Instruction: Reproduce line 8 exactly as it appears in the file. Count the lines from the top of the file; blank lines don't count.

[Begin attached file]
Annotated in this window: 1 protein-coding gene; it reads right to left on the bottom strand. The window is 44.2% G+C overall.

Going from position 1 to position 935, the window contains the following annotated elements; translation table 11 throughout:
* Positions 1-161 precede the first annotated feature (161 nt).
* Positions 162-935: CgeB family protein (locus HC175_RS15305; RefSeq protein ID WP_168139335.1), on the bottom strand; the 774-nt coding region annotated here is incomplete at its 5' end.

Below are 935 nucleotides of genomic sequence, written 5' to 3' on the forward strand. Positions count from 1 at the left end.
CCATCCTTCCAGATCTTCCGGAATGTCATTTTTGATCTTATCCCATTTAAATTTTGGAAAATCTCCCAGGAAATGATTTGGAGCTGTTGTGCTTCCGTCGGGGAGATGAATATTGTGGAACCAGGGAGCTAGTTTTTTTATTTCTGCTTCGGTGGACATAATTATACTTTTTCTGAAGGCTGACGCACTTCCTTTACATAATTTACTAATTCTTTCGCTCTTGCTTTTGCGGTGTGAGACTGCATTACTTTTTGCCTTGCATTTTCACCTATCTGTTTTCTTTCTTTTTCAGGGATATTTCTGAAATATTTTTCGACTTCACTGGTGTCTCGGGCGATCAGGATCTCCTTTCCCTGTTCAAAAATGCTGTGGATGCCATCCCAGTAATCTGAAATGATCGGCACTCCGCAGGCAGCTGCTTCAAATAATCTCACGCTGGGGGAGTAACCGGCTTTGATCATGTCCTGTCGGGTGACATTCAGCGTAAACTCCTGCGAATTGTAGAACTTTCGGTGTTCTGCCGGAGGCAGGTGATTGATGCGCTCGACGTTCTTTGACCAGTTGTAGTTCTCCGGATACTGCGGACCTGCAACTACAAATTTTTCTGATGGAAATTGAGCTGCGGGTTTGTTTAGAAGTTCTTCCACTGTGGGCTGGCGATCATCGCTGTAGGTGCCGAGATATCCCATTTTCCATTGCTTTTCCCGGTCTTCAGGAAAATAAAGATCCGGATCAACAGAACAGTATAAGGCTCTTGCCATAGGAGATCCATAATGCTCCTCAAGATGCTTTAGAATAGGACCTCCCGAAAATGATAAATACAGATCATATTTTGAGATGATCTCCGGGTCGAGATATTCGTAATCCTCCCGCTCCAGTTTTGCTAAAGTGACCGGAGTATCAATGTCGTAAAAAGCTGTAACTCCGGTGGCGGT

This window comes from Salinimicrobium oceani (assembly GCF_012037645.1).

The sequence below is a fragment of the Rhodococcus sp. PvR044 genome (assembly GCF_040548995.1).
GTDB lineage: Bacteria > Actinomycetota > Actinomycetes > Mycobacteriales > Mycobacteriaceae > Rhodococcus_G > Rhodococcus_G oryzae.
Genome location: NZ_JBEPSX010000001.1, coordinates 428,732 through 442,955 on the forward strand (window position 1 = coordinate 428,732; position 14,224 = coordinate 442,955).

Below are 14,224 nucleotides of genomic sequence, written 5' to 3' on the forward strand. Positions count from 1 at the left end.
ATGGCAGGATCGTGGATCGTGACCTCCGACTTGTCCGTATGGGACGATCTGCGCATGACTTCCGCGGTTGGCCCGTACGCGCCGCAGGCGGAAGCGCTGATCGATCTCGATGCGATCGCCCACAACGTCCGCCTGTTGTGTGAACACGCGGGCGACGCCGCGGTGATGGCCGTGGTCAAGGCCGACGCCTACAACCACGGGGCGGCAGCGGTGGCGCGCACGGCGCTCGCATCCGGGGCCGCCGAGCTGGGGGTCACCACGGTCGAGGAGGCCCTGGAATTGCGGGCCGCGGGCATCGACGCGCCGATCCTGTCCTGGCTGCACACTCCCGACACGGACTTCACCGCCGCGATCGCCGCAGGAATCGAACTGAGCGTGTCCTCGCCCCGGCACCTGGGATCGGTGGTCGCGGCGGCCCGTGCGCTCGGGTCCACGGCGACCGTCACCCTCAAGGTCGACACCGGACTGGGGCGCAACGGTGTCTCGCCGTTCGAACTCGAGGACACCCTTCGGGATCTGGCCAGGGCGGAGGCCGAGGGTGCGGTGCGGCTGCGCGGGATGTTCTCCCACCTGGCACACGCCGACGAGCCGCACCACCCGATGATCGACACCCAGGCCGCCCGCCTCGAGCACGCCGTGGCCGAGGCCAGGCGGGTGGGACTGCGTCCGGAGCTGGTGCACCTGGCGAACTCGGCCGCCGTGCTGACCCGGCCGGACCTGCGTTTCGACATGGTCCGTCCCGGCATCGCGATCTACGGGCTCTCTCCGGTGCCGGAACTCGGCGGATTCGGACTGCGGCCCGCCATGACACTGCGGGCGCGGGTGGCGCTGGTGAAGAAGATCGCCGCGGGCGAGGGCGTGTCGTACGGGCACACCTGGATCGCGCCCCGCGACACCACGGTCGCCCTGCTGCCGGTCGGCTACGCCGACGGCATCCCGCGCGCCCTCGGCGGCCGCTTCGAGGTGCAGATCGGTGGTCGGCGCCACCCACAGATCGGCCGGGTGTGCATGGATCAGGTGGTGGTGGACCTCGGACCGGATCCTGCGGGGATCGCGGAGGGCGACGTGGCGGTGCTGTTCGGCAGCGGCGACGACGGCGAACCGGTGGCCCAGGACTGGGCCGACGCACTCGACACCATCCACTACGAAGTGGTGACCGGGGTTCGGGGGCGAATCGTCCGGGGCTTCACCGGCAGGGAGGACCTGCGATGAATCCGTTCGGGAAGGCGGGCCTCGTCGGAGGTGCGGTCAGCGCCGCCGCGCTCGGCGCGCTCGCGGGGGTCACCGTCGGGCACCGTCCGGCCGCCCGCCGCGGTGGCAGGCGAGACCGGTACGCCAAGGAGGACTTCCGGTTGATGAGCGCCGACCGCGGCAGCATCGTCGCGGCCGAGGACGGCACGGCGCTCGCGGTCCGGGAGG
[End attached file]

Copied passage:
The sequence below is a fragment of the Rhodococcus sp. PvR044 genome (assembly GCF_040548995.1).